Server consolidation and virtualization with Sql Server 2005

We had a PASS volunteer SIG (Special Interest Group) teleconference today. One item discussed was server consolidation. Microsoft is interested in this area and is seeking input.

During the earlier discussion we had, Bill Wunder and Lynda Rab brought up good points like login transfer, collations, tempdb issues, job management and maintenance, resource allocation, and security management, etc. I will not steal their thunder by repeating what they’ve covered. Here is some of my thoughts after our brief discussion on it over the phone. I sent them to the group but thought I would share that with you, my dear reader:)

1. It will be interesting to compare the scenario of one default instance hosting all databases versus multiple instances hosting their own databases. I guess multiple instances can solve tempdb and collation problems.

For consolidation, the server got to be 64-bit. To avoid a rogue database highjack the whole machine, therefore defeating the purpose of consolidation and increasing risk, it will be interesting to set Max memory for each instance. Or, set a fixed memory size for each instance, depending on what databases each instance has and the total server memory.

In addition, it will be interesting to set CPU affinity. So CPUs are also isolated for each instance. On top of that, each instance will have its own hard disk spindles or SAN LUNs. That will be one way to make sure that one database won’t hog the whole machine.

Having multiple instances also gives one the flexibility to selectively stop and restart one particular instance. Hmmm, now I wonder what kind of machine (CPU, Memory, Storage, Licensing of Sql Server software) we will need to pull this off. In some cases, it may not even be cost-effective. I guess it all depends on how many servers one has and the nature of the applications. The size, cooling, and other infrastructure of your data center also play a role here.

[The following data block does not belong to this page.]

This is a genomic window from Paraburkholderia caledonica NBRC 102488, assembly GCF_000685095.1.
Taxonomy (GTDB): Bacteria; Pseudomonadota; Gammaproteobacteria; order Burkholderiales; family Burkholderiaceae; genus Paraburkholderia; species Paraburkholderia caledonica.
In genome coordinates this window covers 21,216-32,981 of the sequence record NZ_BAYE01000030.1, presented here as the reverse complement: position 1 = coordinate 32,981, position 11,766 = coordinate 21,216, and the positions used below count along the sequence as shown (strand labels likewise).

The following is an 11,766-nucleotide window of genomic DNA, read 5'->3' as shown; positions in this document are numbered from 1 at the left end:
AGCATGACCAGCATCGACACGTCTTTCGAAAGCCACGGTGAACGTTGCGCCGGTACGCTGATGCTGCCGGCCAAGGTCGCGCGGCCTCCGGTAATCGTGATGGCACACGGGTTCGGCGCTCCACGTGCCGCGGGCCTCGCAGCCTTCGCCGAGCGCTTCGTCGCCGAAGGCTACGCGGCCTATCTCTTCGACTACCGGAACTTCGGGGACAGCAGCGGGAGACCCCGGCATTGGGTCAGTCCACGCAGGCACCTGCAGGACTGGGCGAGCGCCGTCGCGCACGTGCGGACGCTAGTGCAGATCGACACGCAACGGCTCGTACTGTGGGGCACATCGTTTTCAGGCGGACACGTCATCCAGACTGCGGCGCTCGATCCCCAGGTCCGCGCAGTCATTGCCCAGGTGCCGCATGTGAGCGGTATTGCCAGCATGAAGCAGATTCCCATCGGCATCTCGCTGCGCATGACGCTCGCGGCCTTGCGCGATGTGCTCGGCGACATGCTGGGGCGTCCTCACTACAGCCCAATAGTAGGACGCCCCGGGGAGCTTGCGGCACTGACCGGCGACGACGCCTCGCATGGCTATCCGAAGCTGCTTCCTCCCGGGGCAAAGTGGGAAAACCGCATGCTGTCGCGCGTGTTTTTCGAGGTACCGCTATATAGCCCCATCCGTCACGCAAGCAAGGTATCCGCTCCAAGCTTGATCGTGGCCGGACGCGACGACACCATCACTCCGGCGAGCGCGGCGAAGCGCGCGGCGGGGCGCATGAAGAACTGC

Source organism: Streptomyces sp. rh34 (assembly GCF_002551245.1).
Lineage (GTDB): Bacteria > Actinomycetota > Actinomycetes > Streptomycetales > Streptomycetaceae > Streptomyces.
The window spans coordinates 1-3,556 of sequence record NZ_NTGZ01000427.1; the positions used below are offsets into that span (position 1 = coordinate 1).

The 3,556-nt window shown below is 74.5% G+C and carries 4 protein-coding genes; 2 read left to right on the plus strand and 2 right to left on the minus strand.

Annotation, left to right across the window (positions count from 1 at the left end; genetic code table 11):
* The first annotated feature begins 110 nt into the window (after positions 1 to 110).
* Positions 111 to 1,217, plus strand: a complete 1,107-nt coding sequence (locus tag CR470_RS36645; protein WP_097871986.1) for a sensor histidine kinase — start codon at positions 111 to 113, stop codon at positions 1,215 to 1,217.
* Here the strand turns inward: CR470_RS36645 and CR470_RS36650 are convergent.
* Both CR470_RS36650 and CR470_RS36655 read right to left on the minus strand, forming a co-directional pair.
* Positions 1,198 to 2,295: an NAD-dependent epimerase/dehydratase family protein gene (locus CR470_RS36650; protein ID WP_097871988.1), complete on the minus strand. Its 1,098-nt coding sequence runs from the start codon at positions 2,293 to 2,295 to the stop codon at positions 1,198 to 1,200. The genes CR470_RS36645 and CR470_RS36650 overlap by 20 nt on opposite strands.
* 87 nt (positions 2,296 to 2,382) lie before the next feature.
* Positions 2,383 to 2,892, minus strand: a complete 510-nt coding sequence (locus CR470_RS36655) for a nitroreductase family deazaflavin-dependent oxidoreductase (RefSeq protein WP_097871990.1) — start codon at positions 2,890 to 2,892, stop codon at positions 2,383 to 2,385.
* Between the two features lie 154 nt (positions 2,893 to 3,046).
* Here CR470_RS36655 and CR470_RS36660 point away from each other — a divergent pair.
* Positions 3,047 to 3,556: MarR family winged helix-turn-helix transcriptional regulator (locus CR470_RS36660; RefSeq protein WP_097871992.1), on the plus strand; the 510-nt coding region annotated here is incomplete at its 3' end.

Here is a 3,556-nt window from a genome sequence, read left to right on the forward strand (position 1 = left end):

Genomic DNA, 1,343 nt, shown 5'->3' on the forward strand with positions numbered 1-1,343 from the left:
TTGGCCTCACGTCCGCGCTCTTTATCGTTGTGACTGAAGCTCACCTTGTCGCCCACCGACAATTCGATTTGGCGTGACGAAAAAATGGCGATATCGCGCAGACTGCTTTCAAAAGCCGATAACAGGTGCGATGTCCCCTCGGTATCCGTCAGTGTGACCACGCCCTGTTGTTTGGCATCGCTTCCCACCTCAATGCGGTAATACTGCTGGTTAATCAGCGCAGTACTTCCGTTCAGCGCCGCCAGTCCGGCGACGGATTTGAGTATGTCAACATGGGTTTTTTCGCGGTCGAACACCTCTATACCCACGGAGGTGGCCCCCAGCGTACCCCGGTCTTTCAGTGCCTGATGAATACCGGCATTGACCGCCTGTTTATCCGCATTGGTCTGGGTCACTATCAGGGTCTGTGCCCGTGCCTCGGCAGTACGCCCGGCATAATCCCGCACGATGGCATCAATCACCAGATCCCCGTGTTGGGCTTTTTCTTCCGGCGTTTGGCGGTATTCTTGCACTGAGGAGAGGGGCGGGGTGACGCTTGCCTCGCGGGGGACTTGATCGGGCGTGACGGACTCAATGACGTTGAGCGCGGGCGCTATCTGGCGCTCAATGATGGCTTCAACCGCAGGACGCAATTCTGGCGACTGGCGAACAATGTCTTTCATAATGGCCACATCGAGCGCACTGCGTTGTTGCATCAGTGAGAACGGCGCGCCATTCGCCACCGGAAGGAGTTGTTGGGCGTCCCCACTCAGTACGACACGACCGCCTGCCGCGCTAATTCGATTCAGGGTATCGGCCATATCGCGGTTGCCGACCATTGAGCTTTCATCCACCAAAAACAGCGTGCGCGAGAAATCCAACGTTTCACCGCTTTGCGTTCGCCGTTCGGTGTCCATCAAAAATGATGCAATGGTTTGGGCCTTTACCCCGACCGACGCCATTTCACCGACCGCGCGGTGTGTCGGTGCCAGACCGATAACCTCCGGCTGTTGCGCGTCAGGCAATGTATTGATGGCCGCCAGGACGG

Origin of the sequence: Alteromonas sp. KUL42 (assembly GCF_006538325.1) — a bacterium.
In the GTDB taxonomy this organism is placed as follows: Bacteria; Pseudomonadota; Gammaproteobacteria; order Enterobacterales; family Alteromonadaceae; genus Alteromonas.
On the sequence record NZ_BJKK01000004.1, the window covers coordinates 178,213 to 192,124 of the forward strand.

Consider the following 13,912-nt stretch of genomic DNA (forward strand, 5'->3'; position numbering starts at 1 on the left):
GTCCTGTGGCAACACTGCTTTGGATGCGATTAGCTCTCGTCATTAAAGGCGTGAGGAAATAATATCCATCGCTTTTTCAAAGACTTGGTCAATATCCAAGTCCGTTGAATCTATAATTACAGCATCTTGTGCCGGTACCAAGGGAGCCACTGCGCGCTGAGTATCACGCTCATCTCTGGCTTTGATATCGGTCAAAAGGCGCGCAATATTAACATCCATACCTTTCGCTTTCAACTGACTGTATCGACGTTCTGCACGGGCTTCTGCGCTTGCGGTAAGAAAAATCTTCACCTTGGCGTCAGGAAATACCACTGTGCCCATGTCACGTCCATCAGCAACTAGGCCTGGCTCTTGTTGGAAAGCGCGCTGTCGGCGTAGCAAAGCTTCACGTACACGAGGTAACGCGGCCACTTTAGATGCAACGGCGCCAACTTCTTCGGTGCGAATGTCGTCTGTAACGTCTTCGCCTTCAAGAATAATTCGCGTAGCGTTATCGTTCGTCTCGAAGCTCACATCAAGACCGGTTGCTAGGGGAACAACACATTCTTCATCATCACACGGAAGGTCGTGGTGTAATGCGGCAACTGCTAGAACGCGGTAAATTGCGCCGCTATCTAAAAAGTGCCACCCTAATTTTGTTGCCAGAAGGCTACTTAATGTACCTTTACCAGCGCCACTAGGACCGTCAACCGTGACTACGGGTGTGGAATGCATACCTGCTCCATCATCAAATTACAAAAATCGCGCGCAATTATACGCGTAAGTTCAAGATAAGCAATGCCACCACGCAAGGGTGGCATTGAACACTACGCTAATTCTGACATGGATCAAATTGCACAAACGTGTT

2. I am also intrigued by virtualization. I’d like to know when and how it can be used in a production environment. I’ve been using Virtual PC and installed WinXP and Windows 2003 as guest operating system on top of it. They are all great for experimenting with various test cases and just messing around. It seems to me that virtualization is best suited for testing and learning, not for real production though. I’d like to hear your thoughts and experience on this.

Help on Chinese entry system

I am seeking advice/suggestions on Chinese entry system on English version of Windows XP. I want to do some Chinese post but have been having trouble setting up a good Chinese entry system.

When I was in China last year, one of my college buddies suggested ZiGuang. Somehow I got it to work on my home desktop, with some congifuration troubles. However, I didn’t document the process. Now I will have to set it up again on a different machine.

So, my dear readers who know Chinese, what do you use to enter Chinese? What do you like or not like? Do you know how to setup ZiGuang properly?

Thanks.

My Kinesis Ergo Elan Keyboard

I have had my Kinesis keyboard for over a month now. It is a good time to sum up my experience with it so far.